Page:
Andres Manuel Lopez Obrador celebrates his victory in Mexico's presidential election on July 1, 2018. Photo: Pedro Mera/Getty Images
The third time proved the charm for Andrés Manuel López Obrador (AMLO), who, after losing two previous races, is now Mexico's president-elect. AMLO won a resounding victory, taking 53% of the vote while his party coalition won a preliminary majority in both congressional houses. The results cast into sharp relief how discredited Mexico's two historical political parties have become.
What to watch: AMLO captivated the electorate by running against the system and tapping into popular demand for a fresh alternative. But AMLO is more an insurgent than an outsider, an old-school politician who rose through the ranks during Mexico's authoritarian era of single-party dominance, and since the 1990s has shown himself to be a political chameleon. To what extent he remains true to his populist, nationalist roots once in power is an open question.
AMLO may name a cabinet that assuages the business community's concerns about his leftist proposals, but the overall direction he takes will ultimately depend on how he sees himself in the context of Mexican history. AMLO's advisers describe him as a once-in-a lifetime candidate, a description that conjures images of Latin America's strongmen. If AMLO governs as a savior rather than a servant, his tenure could herald conflict and polarization, charting an unpredictable course for the country.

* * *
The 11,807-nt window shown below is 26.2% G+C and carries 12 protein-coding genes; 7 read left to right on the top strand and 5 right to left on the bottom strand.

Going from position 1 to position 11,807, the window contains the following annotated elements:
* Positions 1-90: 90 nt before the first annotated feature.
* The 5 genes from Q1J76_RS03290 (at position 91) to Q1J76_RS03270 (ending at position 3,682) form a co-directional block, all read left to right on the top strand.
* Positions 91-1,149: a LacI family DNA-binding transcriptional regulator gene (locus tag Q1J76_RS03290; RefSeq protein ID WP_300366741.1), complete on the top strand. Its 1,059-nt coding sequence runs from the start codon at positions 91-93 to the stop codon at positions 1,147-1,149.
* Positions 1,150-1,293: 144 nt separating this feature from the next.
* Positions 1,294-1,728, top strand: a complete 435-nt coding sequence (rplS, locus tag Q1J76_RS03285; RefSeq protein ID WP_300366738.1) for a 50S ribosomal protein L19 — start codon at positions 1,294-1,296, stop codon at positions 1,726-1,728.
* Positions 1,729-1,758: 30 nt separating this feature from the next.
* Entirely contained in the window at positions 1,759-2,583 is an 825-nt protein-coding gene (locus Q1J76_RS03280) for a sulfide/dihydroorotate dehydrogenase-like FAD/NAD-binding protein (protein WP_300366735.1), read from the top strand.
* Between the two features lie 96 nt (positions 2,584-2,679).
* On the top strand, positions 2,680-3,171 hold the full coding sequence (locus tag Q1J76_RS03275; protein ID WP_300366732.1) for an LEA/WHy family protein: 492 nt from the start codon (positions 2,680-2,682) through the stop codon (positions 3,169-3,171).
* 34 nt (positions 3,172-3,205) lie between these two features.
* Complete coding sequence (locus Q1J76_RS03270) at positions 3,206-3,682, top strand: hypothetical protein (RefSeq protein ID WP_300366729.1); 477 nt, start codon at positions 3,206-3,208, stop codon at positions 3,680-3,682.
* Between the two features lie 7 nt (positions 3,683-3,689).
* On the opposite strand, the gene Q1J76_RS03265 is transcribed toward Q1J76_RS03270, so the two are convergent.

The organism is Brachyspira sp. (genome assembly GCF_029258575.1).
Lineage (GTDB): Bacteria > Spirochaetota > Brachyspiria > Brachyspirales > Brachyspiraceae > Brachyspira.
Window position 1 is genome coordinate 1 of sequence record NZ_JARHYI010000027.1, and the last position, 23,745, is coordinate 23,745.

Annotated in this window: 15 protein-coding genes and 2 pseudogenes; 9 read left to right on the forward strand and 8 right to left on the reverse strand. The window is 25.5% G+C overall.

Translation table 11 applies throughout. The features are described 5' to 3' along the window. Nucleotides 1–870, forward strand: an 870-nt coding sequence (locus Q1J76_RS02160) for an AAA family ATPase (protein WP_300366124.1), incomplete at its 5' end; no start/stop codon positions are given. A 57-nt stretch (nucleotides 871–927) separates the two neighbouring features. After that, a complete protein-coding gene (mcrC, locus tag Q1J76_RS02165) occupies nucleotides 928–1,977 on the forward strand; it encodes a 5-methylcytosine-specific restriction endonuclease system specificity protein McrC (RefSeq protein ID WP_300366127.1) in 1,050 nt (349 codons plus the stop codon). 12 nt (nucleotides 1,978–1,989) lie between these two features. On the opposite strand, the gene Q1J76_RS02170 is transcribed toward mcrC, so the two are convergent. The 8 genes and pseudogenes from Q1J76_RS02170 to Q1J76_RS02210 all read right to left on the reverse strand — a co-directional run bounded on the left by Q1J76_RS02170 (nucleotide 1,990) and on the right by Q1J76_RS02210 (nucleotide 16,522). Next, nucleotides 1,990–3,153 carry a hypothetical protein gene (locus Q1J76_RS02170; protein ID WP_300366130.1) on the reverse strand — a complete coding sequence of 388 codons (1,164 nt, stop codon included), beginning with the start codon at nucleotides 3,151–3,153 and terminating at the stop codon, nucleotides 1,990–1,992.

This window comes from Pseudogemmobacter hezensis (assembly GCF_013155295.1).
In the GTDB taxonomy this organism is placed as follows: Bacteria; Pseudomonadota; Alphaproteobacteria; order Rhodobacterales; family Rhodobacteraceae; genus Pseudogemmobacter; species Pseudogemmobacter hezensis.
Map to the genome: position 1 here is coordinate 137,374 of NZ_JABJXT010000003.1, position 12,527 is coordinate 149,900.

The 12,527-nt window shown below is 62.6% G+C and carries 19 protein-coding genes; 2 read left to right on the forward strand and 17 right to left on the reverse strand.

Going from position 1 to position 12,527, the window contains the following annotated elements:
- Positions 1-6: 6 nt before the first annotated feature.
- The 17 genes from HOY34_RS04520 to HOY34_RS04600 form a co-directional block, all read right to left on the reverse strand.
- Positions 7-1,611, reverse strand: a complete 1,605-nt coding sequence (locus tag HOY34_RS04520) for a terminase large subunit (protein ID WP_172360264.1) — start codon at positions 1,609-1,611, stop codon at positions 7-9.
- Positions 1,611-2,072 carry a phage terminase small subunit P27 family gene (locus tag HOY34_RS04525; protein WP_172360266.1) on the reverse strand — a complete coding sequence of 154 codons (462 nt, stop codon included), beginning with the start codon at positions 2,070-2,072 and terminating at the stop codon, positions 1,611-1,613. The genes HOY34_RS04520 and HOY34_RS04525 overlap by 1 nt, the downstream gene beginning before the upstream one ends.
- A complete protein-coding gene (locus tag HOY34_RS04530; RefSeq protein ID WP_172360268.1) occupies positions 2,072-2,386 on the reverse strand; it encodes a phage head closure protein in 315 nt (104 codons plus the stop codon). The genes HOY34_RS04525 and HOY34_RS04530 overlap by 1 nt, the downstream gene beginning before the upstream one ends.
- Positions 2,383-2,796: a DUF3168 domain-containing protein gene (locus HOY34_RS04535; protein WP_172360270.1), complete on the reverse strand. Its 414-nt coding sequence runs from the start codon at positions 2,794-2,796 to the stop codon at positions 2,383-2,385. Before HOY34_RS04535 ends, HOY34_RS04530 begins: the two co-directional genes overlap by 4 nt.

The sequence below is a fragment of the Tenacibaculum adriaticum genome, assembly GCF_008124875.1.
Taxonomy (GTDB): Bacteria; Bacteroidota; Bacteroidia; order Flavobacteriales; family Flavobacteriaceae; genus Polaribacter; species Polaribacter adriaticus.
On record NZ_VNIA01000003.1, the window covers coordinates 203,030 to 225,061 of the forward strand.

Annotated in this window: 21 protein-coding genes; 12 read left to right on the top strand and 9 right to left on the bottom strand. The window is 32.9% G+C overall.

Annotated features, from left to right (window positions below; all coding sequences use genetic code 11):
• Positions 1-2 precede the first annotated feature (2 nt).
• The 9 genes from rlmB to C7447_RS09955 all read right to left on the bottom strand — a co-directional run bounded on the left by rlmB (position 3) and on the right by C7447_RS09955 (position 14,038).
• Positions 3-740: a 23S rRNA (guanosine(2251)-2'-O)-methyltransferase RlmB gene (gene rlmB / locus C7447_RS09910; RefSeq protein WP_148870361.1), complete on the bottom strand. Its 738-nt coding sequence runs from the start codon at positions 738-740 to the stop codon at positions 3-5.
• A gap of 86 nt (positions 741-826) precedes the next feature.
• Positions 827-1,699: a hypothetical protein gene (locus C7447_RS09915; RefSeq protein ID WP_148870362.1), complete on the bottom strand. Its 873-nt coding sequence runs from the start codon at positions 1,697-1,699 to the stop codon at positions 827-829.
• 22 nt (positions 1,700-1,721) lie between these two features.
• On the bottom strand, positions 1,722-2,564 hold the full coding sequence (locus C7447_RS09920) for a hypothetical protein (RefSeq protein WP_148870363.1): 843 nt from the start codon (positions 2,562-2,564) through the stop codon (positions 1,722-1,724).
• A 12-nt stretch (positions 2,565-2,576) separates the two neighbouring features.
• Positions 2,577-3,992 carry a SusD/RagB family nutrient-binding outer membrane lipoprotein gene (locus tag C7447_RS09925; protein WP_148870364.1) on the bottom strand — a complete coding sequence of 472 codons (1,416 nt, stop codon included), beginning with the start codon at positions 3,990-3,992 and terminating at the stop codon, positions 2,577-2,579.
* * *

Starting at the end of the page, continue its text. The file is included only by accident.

The U.S. angle: The stakes for U.S.–Mexico relations are exceptionally high. AMLO, who wrote a book titled "Listen, Trump!", is dead set against a border wall, and is more likely to challenge Trump than the outgoing administration. Like Trump, AMLO may root his international trade agenda in domestic concerns, but the two will not necessarily see eye-to-eye on NAFTA and trade. Security cooperation between the two countries is also on the line.
Michael McCarthy is a research fellow at American University’s CLALS, an adjunct professor at George Washington University's Elliot School for International Affairs and the founder and CEO of Caracas Wire.